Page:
The world’s reaction to the loss of their god shows us what false repentance looks like. They mourn over what they have lost. They are not driven to God in their sorrow. They do not mourn over their indulgence in Babylon’s abominations. They are driven to despair because they have lost what is most precious to them. Paul calls this a “worldly grief” that stands in sharp contrast with “godly grief”:
2 Corinthians 7:10 ESV
For godly grief produces a repentance that leads to salvation without regret, whereas worldly grief produces death.
Anyone is capable of lamenting. Everyone mourns their losses. But, only those who are genuine believers mourn their sin as an offense against God. And this repentance is always accompanied by faith that brings salvation.
› Declaration > Reaction…
3. The Devastation of Babylon’s Judgment (21-24)
It seems likely that the same angel who opened a declaration of judgment with a “mighty voice” is now seen as “a mighty angel” who announces the devastation of Babylon’s judgment (21). The great millstone that is thrown into the sea is a depiction of what is about to happen to the great city.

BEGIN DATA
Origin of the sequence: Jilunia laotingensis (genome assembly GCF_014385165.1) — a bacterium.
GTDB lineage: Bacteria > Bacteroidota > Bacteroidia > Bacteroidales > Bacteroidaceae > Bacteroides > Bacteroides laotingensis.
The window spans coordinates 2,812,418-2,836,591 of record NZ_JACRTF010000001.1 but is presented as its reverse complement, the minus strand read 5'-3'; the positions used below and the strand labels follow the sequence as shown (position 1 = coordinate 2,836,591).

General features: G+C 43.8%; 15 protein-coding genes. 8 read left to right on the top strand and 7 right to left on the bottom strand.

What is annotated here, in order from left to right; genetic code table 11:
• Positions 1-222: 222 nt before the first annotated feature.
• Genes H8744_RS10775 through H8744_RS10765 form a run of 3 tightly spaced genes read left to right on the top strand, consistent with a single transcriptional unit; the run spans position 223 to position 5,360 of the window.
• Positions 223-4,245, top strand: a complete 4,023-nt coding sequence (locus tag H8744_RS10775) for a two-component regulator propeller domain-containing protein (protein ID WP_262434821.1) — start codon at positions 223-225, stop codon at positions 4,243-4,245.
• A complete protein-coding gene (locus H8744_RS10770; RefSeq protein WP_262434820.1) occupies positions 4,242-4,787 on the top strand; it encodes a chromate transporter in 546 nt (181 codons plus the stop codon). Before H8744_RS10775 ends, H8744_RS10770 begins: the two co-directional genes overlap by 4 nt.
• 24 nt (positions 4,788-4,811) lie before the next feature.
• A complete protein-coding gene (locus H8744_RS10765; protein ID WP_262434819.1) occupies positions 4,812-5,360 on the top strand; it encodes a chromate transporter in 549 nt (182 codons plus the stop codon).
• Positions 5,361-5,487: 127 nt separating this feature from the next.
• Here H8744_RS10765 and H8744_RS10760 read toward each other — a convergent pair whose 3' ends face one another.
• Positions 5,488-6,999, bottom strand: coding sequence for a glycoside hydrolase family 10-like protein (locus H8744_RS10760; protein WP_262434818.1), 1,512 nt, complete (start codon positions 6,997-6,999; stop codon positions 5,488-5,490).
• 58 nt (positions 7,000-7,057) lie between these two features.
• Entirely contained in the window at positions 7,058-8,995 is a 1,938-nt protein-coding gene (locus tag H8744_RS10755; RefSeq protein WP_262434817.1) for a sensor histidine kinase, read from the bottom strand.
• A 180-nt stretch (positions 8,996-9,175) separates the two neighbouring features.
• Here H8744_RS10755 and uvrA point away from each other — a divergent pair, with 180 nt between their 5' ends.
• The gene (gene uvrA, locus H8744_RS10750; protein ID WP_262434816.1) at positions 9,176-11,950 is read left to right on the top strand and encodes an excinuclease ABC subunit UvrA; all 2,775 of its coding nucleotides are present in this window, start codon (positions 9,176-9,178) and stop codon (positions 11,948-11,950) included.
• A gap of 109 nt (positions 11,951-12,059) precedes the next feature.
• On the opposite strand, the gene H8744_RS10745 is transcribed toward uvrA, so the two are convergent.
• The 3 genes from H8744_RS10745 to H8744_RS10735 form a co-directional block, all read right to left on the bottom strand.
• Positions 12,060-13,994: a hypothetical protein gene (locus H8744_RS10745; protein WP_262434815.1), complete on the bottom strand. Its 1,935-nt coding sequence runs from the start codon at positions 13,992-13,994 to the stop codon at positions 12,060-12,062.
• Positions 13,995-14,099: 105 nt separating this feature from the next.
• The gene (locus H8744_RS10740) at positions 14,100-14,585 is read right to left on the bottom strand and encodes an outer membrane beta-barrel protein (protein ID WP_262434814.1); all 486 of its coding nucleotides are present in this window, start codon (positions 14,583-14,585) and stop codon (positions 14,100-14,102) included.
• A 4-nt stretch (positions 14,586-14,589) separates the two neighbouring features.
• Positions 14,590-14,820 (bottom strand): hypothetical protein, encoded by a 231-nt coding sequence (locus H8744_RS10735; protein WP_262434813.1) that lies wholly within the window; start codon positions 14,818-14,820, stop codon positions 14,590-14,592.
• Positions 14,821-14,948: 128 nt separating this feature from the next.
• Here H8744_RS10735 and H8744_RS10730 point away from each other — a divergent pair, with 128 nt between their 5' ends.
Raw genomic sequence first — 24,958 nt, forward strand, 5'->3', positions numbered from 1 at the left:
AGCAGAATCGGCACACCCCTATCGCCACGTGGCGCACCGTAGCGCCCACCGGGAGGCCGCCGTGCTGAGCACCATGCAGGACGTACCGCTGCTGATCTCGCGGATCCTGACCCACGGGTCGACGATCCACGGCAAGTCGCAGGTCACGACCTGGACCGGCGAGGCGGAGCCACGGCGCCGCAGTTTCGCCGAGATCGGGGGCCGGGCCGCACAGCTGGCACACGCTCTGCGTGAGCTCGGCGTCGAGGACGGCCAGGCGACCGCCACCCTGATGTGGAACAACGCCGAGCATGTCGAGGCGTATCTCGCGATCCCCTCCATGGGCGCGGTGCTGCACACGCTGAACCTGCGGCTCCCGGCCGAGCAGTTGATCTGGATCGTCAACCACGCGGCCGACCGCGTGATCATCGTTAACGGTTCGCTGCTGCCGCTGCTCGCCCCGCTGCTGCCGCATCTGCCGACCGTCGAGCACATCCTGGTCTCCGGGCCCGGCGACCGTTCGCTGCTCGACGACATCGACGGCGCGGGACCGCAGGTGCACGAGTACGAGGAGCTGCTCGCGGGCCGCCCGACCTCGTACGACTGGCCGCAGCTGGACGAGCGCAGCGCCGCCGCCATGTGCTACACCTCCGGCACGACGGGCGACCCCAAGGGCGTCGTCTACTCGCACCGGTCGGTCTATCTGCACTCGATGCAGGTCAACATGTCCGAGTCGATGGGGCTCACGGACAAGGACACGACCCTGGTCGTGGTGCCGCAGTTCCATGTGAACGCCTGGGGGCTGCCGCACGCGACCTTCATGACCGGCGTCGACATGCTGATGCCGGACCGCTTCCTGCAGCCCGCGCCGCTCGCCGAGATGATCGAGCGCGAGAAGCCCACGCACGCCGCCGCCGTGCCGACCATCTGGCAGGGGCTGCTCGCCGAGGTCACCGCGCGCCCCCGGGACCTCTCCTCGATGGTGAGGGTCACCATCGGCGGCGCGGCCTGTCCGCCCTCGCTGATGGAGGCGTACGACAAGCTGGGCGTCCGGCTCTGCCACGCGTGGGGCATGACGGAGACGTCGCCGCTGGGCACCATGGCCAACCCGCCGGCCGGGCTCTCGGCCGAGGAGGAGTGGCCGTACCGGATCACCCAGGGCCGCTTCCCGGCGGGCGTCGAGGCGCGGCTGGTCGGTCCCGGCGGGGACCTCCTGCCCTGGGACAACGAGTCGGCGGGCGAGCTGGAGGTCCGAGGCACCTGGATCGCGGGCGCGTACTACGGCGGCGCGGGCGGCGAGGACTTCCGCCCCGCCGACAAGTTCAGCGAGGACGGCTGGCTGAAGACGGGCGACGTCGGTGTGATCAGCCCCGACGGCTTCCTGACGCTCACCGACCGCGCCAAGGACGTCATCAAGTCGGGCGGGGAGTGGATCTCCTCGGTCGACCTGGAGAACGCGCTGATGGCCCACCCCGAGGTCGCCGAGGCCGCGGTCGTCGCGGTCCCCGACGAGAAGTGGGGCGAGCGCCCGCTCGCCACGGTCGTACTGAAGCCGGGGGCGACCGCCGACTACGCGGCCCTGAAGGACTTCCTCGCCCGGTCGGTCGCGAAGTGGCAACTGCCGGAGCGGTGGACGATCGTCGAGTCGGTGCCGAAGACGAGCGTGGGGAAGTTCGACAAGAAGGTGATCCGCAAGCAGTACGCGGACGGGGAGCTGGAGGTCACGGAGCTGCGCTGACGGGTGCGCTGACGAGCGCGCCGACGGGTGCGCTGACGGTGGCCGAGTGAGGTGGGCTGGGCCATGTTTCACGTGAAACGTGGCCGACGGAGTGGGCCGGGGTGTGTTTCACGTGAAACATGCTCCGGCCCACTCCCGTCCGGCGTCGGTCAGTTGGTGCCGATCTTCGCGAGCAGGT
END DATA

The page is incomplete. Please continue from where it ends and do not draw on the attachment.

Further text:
The musicians will be silenced, craftsman will disappear, mill workers will have nothing to mill (22). The lights will go out and marriages will cease, because the economy had been overrun with corruption (23), and she had devoured prophets, and saints, and others (24).
Babylon served the beast by attempting to seduce and entice the saints with temptation. She was responsible for the economic and social hardships that believers face in every age. But she will receive her just reward. Babylon’s immoral music will be silenced forever, while heaven is filled with the sounds of praise.